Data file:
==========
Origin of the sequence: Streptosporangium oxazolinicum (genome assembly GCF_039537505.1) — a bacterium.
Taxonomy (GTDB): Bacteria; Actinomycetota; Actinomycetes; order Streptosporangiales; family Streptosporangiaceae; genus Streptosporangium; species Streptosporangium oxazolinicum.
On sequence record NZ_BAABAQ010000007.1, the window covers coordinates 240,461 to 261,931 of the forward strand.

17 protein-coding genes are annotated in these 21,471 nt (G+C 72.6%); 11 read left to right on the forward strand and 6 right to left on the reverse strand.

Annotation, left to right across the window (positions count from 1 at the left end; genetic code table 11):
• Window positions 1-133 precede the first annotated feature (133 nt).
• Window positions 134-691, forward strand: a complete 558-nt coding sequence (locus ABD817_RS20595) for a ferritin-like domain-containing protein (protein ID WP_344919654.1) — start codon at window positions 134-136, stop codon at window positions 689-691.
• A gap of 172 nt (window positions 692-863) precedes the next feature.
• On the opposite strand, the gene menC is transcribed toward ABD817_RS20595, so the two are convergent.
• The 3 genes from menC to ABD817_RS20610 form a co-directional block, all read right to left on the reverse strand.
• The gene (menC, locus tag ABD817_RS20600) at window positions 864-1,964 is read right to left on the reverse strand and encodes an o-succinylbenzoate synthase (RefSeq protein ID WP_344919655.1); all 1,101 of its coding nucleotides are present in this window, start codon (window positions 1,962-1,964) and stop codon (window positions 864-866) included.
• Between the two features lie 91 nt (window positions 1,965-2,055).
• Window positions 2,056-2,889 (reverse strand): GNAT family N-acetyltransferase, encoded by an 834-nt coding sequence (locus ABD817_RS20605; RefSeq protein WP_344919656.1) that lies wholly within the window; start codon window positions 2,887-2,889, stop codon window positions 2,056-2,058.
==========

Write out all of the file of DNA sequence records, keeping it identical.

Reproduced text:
Origin of the sequence: Streptosporangium oxazolinicum (genome assembly GCF_039537505.1) — a bacterium.
Taxonomy (GTDB): Bacteria; Actinomycetota; Actinomycetes; order Streptosporangiales; family Streptosporangiaceae; genus Streptosporangium; species Streptosporangium oxazolinicum.
On sequence record NZ_BAABAQ010000007.1, the window covers coordinates 240,461 to 261,931 of the forward strand.

17 protein-coding genes are annotated in these 21,471 nt (G+C 72.6%); 11 read left to right on the forward strand and 6 right to left on the reverse strand.

Annotation, left to right across the window (positions count from 1 at the left end; genetic code table 11):
• Window positions 1-133 precede the first annotated feature (133 nt).
• Window positions 134-691, forward strand: a complete 558-nt coding sequence (locus ABD817_RS20595) for a ferritin-like domain-containing protein (protein ID WP_344919654.1) — start codon at window positions 134-136, stop codon at window positions 689-691.
• A gap of 172 nt (window positions 692-863) precedes the next feature.
• On the opposite strand, the gene menC is transcribed toward ABD817_RS20595, so the two are convergent.
• The 3 genes from menC to ABD817_RS20610 form a co-directional block, all read right to left on the reverse strand.
• The gene (menC, locus tag ABD817_RS20600) at window positions 864-1,964 is read right to left on the reverse strand and encodes an o-succinylbenzoate synthase (RefSeq protein ID WP_344919655.1); all 1,101 of its coding nucleotides are present in this window, start codon (window positions 1,962-1,964) and stop codon (window positions 864-866) included.
• Between the two features lie 91 nt (window positions 1,965-2,055).
• Window positions 2,056-2,889 (reverse strand): GNAT family N-acetyltransferase, encoded by an 834-nt coding sequence (locus ABD817_RS20605; RefSeq protein WP_344919656.1) that lies wholly within the window; start codon window positions 2,887-2,889, stop codon window positions 2,056-2,058.